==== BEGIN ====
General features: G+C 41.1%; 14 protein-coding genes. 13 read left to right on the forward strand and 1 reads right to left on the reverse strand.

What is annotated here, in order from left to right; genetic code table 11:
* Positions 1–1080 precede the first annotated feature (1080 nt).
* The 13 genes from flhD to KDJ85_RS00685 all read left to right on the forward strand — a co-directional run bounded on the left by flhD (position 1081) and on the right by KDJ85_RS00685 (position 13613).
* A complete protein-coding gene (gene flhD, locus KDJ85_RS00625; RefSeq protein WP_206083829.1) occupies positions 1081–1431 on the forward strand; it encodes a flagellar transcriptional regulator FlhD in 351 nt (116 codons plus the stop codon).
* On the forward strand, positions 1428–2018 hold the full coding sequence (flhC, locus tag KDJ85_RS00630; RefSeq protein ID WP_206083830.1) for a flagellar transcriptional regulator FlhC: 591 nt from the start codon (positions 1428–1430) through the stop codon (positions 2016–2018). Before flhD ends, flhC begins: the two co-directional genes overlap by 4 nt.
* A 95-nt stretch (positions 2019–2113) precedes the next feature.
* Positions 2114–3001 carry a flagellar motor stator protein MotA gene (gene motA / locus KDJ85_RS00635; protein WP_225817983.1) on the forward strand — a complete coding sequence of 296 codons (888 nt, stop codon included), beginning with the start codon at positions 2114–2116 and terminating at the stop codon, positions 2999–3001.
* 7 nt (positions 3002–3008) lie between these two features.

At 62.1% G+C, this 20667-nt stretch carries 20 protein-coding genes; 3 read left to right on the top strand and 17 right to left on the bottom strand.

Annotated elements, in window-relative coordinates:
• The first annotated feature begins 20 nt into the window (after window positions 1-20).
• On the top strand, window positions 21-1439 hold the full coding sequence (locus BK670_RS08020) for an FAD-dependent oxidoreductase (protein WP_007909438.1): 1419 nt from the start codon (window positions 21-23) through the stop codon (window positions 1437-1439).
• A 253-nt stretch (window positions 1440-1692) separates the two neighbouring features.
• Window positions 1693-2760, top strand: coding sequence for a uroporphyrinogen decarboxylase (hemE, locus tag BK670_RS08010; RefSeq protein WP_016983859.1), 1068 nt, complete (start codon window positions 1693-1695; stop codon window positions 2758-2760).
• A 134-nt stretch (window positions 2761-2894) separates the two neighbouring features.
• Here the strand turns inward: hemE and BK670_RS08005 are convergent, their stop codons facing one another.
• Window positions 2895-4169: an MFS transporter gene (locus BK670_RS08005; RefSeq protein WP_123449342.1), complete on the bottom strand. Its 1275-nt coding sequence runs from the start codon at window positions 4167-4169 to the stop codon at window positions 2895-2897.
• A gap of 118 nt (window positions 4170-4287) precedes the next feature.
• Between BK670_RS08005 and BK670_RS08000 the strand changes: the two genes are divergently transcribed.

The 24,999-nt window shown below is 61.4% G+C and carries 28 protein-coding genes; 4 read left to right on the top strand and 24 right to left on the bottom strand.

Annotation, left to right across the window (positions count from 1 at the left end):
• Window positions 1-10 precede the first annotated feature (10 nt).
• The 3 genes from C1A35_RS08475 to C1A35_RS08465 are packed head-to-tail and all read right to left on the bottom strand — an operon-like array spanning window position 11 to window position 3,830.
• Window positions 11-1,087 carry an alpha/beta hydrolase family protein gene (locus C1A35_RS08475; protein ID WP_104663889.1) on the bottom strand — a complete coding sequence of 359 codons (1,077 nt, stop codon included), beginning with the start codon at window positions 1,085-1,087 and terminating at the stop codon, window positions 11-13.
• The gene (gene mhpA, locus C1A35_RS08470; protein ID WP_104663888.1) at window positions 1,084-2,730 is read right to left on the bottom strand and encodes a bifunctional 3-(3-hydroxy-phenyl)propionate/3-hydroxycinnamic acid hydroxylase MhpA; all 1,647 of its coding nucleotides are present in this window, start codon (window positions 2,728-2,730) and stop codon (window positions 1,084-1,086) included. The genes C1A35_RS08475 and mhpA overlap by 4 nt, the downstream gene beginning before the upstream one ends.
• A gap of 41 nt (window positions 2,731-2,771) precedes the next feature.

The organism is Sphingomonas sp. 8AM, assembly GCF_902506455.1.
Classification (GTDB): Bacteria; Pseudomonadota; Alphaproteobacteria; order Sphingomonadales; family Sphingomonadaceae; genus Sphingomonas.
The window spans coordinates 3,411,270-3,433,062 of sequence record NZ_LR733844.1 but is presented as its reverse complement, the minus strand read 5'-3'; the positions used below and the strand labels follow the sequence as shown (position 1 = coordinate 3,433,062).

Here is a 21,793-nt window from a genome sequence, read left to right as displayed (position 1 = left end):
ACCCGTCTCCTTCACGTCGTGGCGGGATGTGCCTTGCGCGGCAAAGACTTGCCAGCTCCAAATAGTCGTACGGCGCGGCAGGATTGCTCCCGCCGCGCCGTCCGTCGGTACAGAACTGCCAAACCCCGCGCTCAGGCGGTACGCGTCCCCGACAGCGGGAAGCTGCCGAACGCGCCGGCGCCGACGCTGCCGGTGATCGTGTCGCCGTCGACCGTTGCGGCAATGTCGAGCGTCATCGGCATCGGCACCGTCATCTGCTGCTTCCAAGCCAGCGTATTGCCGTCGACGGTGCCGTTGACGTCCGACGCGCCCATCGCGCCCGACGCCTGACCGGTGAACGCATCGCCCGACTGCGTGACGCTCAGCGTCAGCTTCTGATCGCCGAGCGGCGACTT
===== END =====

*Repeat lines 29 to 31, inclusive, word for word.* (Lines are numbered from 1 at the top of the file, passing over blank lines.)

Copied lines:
Classification (GTDB): Bacteria; Pseudomonadota; Alphaproteobacteria; order Sphingomonadales; family Sphingomonadaceae; genus Sphingomonas.
The window spans coordinates 3,411,270-3,433,062 of sequence record NZ_LR733844.1 but is presented as its reverse complement, the minus strand read 5'-3'; the positions used below and the strand labels follow the sequence as shown (position 1 = coordinate 3,433,062).

Here is a 21,793-nt window from a genome sequence, read left to right as displayed (position 1 = left end):